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Pretty in purplish-pink lippie. (My new date night go-to hue!)

I need to come clean about something — I’m incredibly skeptical about this whole digital dating thing as it relates to me personally. I mean, I know it works, as I know several couples who have met and fell in love online, but I’ve fallen into a dark place where I’m having trouble believing it’ll actually ever happen for me. And here’s why:

1) I’ve been told I’m too good to date.

Everyone always says it’s the “good” girls who have the hardest time finding someone to settle down with — perhaps I should be the poster child for that sentiment. Case in point: I went out on a date with a Match.com virgin last week. (In fact, I was his very first online date ever.) Surprisingly, he turned out to be all kinds of great. It was one of those amazing first dates where you feel midgets breakdancing in your belly — fuck butterflies.

He was everything I envision when I close my eyes and try to picture my future husband. He had this whole downright dapper Jay Gatsby meets Andre 3000 sort of swag: tall, dark, ridiculously handsome, impeccably dressed, exceptionally eloquent with a bright stunning smile and biting wit to boot. (Ugh! Don’t you just LOVE a well turned out British gent?)

Plus, he’s an accomplished journalist — but apparently that’s a problem for him, since I am, too. (His beat is international politics, decidedly more significant in comparison to my women’s lifestyle focus.)

The morning after one of my best online dates ever, he messaged to give me the dreaded “It’s not you, it’s me” speech. He thanked me for a lovely evening before telling me that even though he’s wildly attracted to me, we can’t take it any further because he feels professionally inferior to me. He’s not as settled into his career as I am in mine, and he feels as if he can’t afford to take me to the places I deserve to go, or buy me any of the expensive things a girl like me should have, yada yada yada.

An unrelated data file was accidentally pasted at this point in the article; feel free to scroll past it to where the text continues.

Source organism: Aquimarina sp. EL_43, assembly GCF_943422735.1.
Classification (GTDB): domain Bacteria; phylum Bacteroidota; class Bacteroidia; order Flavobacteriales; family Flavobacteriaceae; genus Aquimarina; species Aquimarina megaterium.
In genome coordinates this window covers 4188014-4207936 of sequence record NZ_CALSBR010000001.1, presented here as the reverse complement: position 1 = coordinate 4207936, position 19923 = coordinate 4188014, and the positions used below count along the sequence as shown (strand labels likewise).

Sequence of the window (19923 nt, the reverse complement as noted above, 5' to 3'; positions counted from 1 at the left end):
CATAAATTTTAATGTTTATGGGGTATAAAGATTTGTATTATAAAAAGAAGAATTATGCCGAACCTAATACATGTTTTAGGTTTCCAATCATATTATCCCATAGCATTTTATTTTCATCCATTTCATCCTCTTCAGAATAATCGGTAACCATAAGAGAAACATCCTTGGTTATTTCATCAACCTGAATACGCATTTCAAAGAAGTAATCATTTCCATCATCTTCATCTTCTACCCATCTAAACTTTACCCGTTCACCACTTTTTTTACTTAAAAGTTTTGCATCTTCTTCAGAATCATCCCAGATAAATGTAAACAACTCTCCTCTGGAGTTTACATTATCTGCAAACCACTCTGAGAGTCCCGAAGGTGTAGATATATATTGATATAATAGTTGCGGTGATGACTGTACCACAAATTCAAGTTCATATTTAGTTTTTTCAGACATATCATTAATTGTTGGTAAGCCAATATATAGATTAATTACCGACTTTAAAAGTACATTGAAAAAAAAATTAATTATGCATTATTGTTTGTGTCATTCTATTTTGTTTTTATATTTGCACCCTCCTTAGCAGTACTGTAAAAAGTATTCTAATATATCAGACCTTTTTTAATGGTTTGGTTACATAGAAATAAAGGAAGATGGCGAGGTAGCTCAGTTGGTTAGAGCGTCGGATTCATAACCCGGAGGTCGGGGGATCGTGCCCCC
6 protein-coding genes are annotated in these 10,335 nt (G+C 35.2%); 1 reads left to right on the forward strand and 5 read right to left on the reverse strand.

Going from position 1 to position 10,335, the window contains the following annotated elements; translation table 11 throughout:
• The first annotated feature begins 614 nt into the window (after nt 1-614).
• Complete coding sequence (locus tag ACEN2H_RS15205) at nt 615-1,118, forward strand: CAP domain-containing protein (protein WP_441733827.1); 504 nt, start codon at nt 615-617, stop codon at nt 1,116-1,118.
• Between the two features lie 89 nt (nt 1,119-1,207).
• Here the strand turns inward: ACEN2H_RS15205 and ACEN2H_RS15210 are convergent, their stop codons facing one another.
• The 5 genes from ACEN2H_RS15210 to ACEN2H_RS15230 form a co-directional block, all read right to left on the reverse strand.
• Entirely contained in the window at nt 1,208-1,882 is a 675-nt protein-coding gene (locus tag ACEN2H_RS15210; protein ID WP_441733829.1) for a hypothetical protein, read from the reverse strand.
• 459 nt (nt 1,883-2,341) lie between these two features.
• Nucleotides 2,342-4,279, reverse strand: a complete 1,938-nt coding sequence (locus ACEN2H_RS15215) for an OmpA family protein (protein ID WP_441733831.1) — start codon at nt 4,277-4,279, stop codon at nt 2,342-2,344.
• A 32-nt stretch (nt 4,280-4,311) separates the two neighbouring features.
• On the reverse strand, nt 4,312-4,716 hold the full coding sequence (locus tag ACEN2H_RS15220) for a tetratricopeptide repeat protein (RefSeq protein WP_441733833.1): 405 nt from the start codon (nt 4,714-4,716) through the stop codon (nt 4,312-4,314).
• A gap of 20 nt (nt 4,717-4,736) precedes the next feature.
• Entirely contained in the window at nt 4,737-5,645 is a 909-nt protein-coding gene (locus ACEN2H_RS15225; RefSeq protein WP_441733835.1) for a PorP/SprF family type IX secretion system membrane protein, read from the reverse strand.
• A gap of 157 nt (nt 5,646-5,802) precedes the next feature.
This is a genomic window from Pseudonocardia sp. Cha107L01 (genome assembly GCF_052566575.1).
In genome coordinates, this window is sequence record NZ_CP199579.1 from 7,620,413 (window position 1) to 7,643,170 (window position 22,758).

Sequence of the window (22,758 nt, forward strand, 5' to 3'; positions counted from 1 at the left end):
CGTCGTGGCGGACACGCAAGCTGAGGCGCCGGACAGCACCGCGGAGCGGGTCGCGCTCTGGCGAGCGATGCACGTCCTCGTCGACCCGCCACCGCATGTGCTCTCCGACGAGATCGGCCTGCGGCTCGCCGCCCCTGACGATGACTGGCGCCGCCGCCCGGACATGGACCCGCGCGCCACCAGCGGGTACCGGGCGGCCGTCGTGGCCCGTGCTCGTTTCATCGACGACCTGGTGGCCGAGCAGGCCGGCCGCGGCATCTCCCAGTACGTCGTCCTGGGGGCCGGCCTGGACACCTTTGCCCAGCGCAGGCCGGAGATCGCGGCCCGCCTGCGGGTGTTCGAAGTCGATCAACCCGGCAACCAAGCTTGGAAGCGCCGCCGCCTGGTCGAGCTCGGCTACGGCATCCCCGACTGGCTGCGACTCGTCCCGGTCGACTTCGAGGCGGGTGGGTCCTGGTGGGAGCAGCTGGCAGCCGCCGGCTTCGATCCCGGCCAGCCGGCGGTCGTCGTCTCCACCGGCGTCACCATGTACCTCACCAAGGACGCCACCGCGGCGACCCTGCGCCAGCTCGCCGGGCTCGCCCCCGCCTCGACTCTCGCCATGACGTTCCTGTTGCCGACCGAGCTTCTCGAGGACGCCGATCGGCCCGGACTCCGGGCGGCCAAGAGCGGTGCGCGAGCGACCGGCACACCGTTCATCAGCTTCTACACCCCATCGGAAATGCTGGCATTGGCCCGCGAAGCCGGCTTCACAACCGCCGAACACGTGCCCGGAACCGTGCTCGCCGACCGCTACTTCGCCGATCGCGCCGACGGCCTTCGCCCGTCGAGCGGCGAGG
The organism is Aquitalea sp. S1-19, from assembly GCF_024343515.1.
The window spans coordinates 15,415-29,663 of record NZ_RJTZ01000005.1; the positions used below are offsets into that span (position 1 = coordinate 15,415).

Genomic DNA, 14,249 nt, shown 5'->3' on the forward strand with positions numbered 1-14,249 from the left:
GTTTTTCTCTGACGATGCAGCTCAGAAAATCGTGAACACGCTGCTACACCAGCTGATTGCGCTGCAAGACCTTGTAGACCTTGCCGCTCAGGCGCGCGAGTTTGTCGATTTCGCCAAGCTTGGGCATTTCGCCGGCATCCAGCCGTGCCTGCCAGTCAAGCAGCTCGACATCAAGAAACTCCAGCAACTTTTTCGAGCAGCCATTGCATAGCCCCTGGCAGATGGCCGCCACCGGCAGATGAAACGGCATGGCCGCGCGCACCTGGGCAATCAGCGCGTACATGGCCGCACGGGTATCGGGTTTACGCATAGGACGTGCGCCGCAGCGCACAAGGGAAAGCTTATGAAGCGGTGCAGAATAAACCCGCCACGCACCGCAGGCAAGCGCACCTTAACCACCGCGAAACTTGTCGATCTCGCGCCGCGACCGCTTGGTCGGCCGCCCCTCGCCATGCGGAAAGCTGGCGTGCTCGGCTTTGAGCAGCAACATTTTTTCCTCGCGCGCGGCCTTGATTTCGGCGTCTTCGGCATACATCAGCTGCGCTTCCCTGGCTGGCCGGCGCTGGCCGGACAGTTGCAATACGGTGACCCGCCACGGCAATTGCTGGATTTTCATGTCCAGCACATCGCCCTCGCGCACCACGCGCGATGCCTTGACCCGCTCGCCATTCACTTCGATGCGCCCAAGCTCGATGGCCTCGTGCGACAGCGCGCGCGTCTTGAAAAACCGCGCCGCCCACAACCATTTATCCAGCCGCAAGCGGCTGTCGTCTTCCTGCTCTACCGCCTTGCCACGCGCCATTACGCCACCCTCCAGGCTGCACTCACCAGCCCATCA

I call bullshit — I didn’t come off as a prima donna in the slightest, as evidenced by the fact that we went to a kick-ass super cheap dive bar on Brick Lane where my two large glasses of wine totaled $8 USD. Then we went to McDonald’s at midnight and chased it with French fries! (AND I HAD A GREAT TIME.) I mean, how much more low-key and laid back can I possibly be?

And for the record, it fucking sucks to continually be penalized for being (perceived as) successful. It’s not the first time I’ve heard this — I’ve been told before that I make it hard for men to feel as if they can offer me anything other than sex, let alone ever be able to take care of me.

How is any of this my fault? And how do I let men know that compatibility is more important to me than his checking account balance?

UPDATE: He just texted me to say that he can’t stop thinking about me and he’d like for us to be platonic friends and see what happens down the line. Now I’m even more confused. Why would he propose I be his backburner chick?

PASS.

2) I’m not a fan of the unfunny funnyman.

Those of you who follow me on Instagram have sort of been introduced to the Irish bloke I was seeing. We met on OKC in March and everything was going OK (ha!) until two weeks ago when I abruptly pulled the plug 10 dates in. But I’m not 100% sure I made the right decision.

The main problem is that we have totally different senses of humor. I prefer jokes with a punchline; he speaks in an entire British anecdotal sublanguage. Seeing as how I’m American, hopefully you can understand why this is a such major issue for me.

English humor is hard enough to “get” as is. Imagine being bombarded with it every single time he opened his mouth. At first I laughed at everything because I thought it was polite, then I laughed at half of it, then I stopped laughing at all, hoping he’d get the hint. He never did.